Abstract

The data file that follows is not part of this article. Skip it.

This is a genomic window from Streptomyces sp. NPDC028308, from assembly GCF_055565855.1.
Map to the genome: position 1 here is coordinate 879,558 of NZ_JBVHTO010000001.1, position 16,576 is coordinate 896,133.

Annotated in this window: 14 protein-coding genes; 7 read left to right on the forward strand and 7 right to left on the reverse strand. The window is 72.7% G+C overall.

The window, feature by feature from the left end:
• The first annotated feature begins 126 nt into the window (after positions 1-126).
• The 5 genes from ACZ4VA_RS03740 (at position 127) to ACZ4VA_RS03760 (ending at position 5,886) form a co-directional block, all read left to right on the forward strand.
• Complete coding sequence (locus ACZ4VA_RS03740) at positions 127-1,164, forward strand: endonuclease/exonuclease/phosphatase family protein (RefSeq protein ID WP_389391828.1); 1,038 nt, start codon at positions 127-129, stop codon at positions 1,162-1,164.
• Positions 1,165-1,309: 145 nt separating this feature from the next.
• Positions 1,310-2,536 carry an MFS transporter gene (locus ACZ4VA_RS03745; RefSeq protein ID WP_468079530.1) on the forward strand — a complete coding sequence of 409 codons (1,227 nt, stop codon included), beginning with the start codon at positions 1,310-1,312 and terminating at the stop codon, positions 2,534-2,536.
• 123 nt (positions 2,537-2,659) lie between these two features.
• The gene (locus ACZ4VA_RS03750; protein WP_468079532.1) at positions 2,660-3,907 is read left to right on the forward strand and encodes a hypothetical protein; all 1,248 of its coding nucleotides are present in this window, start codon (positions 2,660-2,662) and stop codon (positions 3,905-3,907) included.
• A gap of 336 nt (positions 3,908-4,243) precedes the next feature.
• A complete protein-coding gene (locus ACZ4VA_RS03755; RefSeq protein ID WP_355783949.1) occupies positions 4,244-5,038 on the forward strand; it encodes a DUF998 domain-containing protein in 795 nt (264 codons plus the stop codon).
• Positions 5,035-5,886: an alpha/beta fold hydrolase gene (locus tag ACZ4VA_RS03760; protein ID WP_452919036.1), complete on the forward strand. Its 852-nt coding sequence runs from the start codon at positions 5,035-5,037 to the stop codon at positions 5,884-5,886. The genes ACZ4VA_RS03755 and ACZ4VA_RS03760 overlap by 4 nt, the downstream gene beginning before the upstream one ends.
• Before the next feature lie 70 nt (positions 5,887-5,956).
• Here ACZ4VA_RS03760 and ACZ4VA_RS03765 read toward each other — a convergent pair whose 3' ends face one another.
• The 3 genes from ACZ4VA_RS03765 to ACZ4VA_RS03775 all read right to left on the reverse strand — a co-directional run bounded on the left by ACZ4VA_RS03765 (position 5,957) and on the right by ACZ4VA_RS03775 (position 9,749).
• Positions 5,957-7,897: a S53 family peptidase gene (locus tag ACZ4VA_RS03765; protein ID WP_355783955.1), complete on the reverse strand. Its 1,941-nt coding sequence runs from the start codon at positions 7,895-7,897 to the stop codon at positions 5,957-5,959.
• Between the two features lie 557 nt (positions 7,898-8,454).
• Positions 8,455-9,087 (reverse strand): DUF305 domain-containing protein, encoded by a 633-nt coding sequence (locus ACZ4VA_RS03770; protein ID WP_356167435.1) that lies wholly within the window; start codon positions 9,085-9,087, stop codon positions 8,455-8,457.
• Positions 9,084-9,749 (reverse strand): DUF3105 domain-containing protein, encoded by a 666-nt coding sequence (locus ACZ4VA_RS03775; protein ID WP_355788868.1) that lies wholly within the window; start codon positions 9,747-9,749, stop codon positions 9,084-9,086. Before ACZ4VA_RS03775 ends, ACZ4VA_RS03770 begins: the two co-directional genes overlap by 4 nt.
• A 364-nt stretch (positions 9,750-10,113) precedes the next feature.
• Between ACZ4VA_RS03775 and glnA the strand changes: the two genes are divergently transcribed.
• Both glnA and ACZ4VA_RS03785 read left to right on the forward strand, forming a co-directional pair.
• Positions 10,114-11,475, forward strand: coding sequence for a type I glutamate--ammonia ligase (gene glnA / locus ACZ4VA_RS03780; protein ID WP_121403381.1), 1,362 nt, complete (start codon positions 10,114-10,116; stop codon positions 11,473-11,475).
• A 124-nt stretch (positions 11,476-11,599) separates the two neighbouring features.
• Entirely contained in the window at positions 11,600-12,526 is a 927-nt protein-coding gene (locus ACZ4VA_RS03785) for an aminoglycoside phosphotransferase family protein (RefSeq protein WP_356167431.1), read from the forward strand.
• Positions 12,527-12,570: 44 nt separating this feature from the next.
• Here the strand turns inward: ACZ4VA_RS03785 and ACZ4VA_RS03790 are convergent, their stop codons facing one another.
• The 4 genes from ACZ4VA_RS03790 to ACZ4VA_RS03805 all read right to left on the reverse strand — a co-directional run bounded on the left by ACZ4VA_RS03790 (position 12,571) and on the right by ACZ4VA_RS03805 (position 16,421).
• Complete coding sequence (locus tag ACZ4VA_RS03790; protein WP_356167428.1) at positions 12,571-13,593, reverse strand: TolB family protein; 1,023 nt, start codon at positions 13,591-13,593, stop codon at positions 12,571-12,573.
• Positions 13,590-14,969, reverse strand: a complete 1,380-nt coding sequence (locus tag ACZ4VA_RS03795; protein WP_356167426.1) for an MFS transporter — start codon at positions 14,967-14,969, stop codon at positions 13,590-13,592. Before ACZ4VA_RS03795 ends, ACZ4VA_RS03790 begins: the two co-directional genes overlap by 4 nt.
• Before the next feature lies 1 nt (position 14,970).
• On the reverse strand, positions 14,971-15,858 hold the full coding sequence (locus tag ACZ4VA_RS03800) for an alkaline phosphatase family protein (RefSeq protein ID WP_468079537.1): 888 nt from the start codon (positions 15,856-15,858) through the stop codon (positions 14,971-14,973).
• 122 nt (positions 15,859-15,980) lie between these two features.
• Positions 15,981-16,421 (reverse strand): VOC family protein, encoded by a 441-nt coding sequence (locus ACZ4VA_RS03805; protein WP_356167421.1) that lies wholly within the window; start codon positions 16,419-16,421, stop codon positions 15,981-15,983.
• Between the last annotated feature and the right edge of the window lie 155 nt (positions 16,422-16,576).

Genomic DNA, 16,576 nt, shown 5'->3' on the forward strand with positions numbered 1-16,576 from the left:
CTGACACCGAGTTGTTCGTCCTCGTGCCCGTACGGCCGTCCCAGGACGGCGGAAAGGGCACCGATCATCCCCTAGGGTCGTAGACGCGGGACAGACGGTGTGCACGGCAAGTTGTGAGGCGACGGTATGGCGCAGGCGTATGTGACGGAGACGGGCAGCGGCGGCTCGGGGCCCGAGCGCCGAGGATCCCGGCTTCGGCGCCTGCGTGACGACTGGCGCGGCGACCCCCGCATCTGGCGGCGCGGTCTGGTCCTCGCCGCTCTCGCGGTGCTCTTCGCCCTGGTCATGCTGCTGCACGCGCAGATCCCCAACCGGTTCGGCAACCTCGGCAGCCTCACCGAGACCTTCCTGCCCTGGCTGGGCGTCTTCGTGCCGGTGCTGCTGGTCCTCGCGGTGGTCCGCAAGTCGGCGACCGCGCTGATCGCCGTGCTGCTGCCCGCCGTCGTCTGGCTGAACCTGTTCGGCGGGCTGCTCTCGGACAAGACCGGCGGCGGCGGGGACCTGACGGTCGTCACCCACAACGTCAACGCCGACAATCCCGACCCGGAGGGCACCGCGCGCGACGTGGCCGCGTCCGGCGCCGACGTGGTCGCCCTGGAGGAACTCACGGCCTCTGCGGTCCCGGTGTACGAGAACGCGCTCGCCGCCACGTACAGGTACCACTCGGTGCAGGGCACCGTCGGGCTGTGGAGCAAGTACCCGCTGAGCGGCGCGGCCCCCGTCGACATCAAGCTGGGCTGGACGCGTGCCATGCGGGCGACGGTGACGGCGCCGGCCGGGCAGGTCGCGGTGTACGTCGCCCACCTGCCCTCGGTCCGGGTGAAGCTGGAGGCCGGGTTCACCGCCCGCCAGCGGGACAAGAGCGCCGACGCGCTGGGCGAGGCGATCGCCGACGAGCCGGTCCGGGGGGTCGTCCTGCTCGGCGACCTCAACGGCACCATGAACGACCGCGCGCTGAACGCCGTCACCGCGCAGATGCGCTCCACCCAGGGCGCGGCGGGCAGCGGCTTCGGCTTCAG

Telepresent walking allows visits to remote places such as museums, exhibitions, architecture, or industrial sites with a high degree of realism. While walking freely around in the user environment, the user sees the remote environment through the “eyes” of a remote mobile teleoperator. For that purpose, the user's motion is tracked and transferred to the teleoperator. Without additional processing of the motion data, the size of the remote environment to be explored is limited to the size of the user environment. This paper proposes an extension of telepresent walking to arbitrarily large remote or virtual spaces based on compressing wide-area motion into the available user space. Motion compression is a novel approach and does not make use of scaling or walking-in-place metaphors. Rather, motion compression introduces some deviation of curvature between user motion and teleoperator motion. An optimization approach is used to find the user path of minimum curvature deviation with respect to a given predicted teleoperator path that fits inside the boundaries of the user environment. Turning angles and travel distan ces are mapped with a 1:1 ratio to provide the desired impression of realistic selflocomotion in the teleoperator's environment. The effects of the curvature deviation on inconsistent perception of locomotion are studied in two experiments.

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